Julia Donaldson is one of the U.K’s best-selling authors. Her most famous creation, The Gruffalo, has not only sold millions of books worldwide, but as an animated film is becoming a family favourite at Christmas time with the voices of Robbie Coltrane as the Gruffalo. The Gruffalo was recently chosen as the favourite book amongst parents and children by a survey from the free reading scheme – ‘Booktime’. It was also voted the nation’s favourite bedtime story by BBC Radio 2 listeners. More locally, she is regular and popular visitor to The Cheltenham Literature Festival, where many Gloucestershire schoolchildren have seen her perform from her wide range of books from Room on the Broom to The Snail and the Whale.
Julia has lent her support to those campaigning to raise awareness of the value of public libraries, particularly for parents and children, and during times of economic crisis:
“I think it is very short-sighted to close libraries, especially because that is where a lot of children gain and develop a love of books and reading and can extend their repertoire. Sometimes governments and local authorities seem to forget that children are the adults of the future. I used to love going to my local library as a child, and quite possibly if it hadn’t been for my excellent librarian who introduced me to a wide range of books I wouldn’t be an author today. (After 50 years I am now back in touch with that librarian.) My own children also used to enjoy their jaunts to the library, and when they were small it was the main way they and I found out and sampled the wide range of books which are out there but which are not always evident in bookshops with their 3-for-2 policies. In any case, with so many bookshops closing, there is even more of a need for libraries. What’s more, many libraries are venues for mother-and-toddler rhymetime sessions and the like, so their closure would be a big blow to those children, parents and carers. Maybe the thinking is that it’s an easy way to save money, but I don’t believe that’s the case, as a less literate population will be one with more crime, social problems and all the attendant costs. So keep our libraries open!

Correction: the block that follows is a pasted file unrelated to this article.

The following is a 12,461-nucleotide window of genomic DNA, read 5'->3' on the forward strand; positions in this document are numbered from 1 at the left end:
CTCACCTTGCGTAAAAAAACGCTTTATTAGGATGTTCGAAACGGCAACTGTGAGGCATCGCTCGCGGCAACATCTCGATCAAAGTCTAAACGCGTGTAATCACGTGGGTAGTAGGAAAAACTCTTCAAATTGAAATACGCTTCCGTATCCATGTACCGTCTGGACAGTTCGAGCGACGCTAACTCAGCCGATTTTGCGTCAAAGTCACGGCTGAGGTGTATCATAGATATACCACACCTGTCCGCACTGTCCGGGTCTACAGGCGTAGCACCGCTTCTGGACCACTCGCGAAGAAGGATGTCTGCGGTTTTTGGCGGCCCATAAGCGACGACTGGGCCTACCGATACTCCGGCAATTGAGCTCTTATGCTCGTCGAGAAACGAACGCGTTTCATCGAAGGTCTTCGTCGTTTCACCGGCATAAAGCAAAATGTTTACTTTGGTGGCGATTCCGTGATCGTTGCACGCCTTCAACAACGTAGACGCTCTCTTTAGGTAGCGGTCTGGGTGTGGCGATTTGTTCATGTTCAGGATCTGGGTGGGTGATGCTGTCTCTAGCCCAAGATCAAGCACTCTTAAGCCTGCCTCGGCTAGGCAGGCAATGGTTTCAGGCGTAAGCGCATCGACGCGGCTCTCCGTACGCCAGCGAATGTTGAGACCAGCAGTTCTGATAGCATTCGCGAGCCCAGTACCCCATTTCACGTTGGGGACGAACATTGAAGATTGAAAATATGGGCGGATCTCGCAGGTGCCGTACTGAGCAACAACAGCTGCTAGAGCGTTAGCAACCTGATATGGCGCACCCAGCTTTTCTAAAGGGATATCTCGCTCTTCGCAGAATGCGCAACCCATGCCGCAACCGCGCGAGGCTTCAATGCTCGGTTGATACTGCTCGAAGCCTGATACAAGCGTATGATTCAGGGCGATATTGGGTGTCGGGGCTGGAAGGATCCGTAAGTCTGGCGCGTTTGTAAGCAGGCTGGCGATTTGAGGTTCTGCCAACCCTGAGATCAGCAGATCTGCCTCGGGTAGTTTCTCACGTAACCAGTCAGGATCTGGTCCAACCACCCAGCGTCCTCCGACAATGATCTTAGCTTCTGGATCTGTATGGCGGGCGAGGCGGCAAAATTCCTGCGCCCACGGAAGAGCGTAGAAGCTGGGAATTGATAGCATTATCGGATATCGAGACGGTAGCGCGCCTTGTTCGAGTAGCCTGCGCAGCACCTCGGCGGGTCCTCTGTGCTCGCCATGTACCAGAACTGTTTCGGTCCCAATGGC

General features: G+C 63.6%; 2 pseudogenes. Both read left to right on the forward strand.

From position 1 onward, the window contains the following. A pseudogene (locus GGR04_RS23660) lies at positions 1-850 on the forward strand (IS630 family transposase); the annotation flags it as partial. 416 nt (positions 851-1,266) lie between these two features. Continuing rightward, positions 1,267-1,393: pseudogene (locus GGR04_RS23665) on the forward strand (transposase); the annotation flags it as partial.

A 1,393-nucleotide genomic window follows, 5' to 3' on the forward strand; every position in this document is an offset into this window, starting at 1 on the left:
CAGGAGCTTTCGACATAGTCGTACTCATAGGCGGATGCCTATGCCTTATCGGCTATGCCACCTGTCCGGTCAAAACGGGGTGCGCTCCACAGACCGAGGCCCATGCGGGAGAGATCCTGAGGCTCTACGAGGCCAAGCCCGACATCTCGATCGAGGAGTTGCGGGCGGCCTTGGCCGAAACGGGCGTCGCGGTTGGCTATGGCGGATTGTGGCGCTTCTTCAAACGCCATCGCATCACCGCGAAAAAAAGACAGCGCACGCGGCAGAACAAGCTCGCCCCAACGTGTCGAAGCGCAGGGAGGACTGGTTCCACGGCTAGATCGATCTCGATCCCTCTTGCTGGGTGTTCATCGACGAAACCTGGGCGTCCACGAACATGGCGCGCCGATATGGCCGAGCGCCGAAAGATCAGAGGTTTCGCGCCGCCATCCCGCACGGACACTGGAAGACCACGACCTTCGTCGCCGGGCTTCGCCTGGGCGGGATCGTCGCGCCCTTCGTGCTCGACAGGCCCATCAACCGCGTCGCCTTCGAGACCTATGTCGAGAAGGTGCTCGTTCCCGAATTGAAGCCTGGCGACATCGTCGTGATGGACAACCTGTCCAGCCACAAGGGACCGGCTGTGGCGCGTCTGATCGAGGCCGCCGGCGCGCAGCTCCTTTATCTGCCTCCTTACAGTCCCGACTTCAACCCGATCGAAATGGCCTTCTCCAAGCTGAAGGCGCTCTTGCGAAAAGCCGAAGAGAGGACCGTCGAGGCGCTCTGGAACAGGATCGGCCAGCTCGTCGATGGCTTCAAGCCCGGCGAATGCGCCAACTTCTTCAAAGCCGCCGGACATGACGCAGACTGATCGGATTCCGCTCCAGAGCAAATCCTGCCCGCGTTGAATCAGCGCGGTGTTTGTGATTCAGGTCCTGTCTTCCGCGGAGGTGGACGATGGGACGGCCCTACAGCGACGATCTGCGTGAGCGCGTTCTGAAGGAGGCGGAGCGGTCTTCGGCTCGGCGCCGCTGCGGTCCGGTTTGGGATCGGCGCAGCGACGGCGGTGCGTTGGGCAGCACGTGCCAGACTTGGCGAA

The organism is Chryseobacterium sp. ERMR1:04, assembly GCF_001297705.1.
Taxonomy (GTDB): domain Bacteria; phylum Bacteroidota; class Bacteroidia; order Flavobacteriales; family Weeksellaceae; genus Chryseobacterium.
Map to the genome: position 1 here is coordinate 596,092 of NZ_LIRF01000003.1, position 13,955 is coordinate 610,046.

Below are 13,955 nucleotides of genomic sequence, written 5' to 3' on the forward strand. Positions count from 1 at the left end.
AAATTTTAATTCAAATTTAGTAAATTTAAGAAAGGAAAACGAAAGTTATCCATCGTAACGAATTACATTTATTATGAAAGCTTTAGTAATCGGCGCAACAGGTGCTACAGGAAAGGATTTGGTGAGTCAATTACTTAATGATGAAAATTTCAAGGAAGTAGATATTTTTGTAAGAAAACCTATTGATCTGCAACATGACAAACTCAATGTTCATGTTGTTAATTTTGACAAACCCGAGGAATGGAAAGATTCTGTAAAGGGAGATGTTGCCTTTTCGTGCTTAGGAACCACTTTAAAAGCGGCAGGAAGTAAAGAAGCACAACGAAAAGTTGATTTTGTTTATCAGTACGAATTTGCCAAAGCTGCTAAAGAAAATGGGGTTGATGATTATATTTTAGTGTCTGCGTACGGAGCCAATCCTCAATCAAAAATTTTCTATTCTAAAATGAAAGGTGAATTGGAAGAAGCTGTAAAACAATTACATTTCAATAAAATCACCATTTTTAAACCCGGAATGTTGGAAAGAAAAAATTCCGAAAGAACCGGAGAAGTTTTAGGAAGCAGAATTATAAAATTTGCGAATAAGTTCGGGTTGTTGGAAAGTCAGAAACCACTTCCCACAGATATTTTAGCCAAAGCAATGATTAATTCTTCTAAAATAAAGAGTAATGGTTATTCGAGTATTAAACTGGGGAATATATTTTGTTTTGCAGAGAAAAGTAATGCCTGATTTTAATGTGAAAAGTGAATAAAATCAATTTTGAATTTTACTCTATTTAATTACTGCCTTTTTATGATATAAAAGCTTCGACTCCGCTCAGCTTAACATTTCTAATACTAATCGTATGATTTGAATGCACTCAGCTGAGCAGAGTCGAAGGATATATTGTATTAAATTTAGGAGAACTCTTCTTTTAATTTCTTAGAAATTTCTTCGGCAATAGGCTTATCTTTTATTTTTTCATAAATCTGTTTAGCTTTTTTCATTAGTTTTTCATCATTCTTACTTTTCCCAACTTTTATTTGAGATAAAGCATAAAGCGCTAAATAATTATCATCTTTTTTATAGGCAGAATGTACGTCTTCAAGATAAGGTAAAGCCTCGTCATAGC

Many many thanks to Friends of Gloucestershire Libraries for passing on this contribution to the library-cause!